Visitors to the Granada or Malaga provinces of Andalucia in Spain looking for an interesting day trip should head to the Sierras of Tejeda, Almijara and Alhama Natural Park. Not only is the walking in this area is fantastic, but you also get the chance to explore the nearby wonderful Spanish White villages, ‘pueblo blancos’ such as Competa, Frigiliana, Torrox and Nerja. If you are in the area, there is one little hamlet in particular that I always look forward to returning to, a place which is both picturesque and succeeds in capturing your imagination, ‘The lost village of El Achebuchal’.
In 1948 some two hundred villagers were ordered to leave El Achebuchal. Authorities suspected the villagers of supporting rebels hiding in the mountains, by providing them with food and shelter. Effectively the villagers were victims, caught between a rock and a hard place; hassled by both the authorites and the rebels during the remenants of the civil war. Once vacated, the village became empty, derelict and was lost in time.
Fifty years later one man returned to re-build the village where his parents once lived. You may still see Antonio around the village on his dirt bike. His family restaurant, the tavern in the village, is an authentic Spanish tavern, serving seasonally available specialities of delicious plates of game in rustic sauces. I remember having wild boar in sauce flavoured with orange and just recently returned and had the smaller sharing plates (Media racion) of Boar, Goat, Lamb and Venison all in different sauces with a fantastic homemade loaf of bread, so soft, fresh and still warm. After so many little baskets of thickly sliced white bread or packets of bread sticks elsewhere, this bread was simply delicious and a real treat. Inside the restaurant there is an interesting collection of black and white photos providing a fascinating insight into campo life, and a life when El Achebuchal was a bustling hamlet.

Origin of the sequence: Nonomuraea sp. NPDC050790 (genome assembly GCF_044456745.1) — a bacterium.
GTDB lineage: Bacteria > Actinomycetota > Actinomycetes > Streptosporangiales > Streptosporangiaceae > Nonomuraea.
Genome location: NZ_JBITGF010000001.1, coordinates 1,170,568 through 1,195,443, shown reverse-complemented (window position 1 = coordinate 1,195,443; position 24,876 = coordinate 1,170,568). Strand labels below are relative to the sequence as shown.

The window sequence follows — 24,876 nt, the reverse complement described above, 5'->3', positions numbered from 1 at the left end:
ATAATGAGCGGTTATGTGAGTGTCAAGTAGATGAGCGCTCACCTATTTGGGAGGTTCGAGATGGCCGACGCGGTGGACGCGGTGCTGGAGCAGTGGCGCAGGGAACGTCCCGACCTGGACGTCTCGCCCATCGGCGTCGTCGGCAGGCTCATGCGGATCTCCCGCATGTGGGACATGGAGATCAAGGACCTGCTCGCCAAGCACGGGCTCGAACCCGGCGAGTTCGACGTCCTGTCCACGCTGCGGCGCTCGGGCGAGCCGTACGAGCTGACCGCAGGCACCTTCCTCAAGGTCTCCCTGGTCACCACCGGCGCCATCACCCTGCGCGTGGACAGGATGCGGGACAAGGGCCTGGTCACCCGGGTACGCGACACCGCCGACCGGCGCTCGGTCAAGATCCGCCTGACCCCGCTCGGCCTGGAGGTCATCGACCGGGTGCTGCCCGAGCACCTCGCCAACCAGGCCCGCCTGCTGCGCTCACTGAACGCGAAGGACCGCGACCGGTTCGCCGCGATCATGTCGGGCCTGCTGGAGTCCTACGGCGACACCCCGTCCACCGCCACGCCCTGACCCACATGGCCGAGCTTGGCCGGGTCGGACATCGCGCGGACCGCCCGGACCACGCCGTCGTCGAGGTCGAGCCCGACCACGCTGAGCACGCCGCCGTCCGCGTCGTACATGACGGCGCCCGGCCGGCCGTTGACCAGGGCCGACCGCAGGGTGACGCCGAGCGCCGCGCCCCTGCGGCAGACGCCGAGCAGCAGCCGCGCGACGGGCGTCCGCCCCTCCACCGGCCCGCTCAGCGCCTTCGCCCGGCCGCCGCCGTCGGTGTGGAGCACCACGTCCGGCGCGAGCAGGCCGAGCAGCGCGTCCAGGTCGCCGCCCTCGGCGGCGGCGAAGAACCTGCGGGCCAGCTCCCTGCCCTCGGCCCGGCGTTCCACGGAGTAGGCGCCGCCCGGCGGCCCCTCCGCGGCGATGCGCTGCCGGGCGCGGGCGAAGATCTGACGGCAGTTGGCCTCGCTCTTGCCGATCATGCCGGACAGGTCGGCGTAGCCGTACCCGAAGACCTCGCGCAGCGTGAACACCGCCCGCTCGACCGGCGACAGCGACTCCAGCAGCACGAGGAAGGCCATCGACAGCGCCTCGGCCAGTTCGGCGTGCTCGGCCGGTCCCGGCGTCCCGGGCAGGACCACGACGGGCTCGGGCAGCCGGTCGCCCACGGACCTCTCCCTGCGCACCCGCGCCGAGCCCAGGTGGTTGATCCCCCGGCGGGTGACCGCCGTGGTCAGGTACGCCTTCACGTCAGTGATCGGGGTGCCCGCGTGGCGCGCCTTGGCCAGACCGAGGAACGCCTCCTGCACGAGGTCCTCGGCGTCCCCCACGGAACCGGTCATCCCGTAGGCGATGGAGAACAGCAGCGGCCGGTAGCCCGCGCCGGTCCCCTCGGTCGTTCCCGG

The village is surrounded by some excellent walking trails. We followed a section of the Puerta Verde, a walk from Torrox to Frigiliana, following a dry river-bed and back, the trail is located close to the shrine at the entrance to the village. After our walk and meal, we wandered through the pedestrianised main street of the village to further explore. The higgldy piggldy narrow lanes of whitewashed homes have been beautifully restored and rebuilt. Whereas the majority of houses are now holiday-lets there are still a number of dedicated residents, twenty at the last count. However, certainly don’t come here to expect to go to an ATM or to buy souvenirs, there are a small collection of houses, two restaurants and the tiniest chapel.
Has El Achebuchal been found?…. There are now many more walking parties visiting the village and it’s incredible that electricity and water were only installed in 2003, but with most tourists heading for the coast, El Acebuchal remains a fantastic day trip, especially as part of a hike, or just the sample the delicious rustic food at the tavern.